Existing social structures and cultural codes that permeate all spheres of society—‘traditional’ and ‘modern’; economic, social, and political—make the inclusion of citizens into the economic and political system a function of particular connections. The stability of such a social order, defined and glued together by particularistic loyalties, then becomes a function of the resources and power of one particular social group. This order explains the high incidence of ‘corruption’ or, better: boundary-crossing connections. Corruption is the means to access political and economic resources and is accorded a high premium, especially by those who are not part of the right network, those who are excluded. Of all the authors, Myrdal emphasizes the dark sides of such exclusionary socio-political relations most strongly, ranging from issues of dependence, marginalization, and social polarization, to the negative impact of corruption in terms of loss of legitimacy and waste of resources. In Myrdal’s view, the prevalence of corruption is a minefield for society, for it fosters political instability as well as more latent processes subverting the ideals of modernization an analysis that pre-empts the gist of many contemporary theories on politics, as will be discussed.
The key characteristics of corruption and the development of this early discourse are portrayed in distinct but interrelated ways. Firstly, all authors carefully trace the relationship between social, political, and economic order and the function that corruption takes on in terms of inclusion and assimilation into such spheres. Although they highlight different aspects, stressing political access, political integration, or political destabilization, respectively, they provide a multidimensional understanding of corruption in relationship echo Scott’s empirical postulate that “it is impossible to ascertain the effects of corruption on political integration, income distribution, or economic growth without first asking who benefits in what ways from what kinds of corruption” (Scott 1969). Secondly, they carve out that power, accumulation, and the exercise of violence are not regulated primarily by the rule of law; the rule of law merely features as one amongst alternative systems of social reference. The ‘state’, i.e. public institutions function in practice along different lines. One common feature of these early and seminal studies on political change is their emphasis on the prime importance of political office in developing states. The political office is the clearinghouse for status and prestige as well as for economic and political resources. Therefore, access to and control of the political center is synonymous with access to and control of the distribution of benefits, which is key to cementing political support. The state neither has the primacy over nor capability to implement the rules of public affairs nor what Bourdieu terms (in a neat twist of Weber’s much-quoted definition) the monopoly of legitimate symbolic violence (Bourdieu 1985), i.e. the authority to define and impose ‘official’ viewpoints. Insofar the state is institutionalized, the importance of ‘reciprocity’ becomes paramount as a means of securing and defining predictability. The uneven internalization of formal norms and political processes, and uncertainty about the sources of legitimacy and capacity of the system, lead to a situation in which power may exchange with status and material wealth so that short-run, concrete inducements serve to secure political cooperation and support.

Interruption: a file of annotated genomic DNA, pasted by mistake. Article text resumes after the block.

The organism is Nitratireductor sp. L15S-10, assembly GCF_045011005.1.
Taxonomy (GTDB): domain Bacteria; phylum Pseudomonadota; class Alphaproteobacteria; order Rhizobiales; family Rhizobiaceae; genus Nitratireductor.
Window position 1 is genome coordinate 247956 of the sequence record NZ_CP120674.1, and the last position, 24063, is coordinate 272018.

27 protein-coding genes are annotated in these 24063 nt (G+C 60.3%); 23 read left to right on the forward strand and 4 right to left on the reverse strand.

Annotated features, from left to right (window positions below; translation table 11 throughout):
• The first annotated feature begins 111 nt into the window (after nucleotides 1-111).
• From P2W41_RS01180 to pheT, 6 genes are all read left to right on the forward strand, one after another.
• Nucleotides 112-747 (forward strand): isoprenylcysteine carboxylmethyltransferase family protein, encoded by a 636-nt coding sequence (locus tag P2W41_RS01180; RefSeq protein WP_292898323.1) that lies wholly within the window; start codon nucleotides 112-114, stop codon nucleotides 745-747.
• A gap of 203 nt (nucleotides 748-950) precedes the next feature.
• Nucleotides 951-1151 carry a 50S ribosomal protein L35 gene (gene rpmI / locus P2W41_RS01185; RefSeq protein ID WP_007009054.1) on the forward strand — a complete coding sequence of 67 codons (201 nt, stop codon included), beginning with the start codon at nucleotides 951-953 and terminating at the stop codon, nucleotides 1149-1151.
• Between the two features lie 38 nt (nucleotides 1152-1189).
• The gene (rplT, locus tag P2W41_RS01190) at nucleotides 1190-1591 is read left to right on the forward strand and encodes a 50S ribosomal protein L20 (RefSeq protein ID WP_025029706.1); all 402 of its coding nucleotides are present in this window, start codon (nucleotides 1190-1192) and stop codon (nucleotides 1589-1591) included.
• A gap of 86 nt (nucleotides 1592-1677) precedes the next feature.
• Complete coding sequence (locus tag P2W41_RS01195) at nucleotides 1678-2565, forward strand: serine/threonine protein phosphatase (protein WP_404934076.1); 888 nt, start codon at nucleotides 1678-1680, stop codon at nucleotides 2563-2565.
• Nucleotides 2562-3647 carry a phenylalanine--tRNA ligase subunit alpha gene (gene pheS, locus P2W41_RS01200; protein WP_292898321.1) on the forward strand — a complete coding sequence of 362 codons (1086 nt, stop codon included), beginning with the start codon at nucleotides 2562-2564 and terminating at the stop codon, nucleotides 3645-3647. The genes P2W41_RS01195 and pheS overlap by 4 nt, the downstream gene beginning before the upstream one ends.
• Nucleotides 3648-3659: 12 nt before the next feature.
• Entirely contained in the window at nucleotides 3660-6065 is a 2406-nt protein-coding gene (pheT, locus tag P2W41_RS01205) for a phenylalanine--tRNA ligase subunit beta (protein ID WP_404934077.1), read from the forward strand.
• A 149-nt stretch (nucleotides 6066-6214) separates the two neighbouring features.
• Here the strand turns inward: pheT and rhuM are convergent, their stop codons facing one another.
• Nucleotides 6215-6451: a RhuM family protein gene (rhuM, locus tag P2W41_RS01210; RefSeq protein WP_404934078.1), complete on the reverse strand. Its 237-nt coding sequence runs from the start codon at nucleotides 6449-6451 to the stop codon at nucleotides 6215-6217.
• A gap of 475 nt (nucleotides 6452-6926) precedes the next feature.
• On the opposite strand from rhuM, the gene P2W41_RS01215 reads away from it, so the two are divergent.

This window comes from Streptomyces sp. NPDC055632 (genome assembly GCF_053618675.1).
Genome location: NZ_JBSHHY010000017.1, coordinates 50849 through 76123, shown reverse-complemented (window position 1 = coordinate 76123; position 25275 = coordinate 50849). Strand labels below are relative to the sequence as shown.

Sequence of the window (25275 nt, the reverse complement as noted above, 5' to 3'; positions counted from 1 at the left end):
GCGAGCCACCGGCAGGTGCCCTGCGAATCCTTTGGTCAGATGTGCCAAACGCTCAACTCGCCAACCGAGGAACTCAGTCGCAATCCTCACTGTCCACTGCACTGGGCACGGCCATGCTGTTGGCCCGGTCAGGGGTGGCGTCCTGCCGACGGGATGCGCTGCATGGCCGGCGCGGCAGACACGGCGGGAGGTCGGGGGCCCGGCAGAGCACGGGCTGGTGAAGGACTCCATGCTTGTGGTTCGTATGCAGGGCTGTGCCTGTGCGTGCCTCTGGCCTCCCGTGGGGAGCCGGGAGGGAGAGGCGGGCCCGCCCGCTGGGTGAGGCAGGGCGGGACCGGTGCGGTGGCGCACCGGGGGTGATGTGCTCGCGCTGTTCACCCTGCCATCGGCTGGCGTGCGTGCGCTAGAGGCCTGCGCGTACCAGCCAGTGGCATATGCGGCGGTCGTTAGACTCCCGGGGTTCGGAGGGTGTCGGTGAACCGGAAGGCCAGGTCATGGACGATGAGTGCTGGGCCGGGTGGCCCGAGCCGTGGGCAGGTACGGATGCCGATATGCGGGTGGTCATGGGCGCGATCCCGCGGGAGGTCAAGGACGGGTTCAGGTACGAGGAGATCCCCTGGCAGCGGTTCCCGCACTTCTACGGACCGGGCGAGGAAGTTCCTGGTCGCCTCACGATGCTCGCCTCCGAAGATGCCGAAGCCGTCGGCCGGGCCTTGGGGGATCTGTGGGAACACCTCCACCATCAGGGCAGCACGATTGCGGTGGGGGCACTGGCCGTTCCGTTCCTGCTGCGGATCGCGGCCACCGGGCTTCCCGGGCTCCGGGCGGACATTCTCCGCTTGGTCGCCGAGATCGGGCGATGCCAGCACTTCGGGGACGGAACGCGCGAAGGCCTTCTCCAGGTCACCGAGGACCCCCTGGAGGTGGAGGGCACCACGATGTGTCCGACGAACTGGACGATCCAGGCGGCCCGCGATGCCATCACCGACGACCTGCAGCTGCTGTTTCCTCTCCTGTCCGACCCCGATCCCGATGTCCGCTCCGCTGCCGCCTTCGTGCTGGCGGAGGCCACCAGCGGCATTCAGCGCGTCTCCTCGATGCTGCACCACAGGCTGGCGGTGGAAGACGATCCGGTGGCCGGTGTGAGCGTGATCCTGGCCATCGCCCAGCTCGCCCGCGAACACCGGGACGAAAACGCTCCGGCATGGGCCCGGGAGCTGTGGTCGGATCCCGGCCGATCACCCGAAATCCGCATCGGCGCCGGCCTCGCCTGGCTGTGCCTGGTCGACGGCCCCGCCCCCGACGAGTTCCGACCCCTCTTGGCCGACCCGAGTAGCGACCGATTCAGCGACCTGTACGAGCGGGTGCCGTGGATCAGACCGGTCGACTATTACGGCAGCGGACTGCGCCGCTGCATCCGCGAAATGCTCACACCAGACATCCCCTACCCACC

The assumption shines through (maybe with the exception of Myrdal) that societies will move on from this phase to the next, rational-legal phase depending on the “process of industrialization as new economic arrangements take hold and provide new focuses of identification and loyalty” (Scott 1969). They all shared similar premises with regard to necessary processes of value-formation and social differentiation. Still, the analyzed dynamics and features of the political order in developing societies depict political institutions that are intimate—but unevenly and informally—embedded in society, economic opportunities that are framed by political offices, and social practices evolving and crystallizing within parochial as well as market norm systems.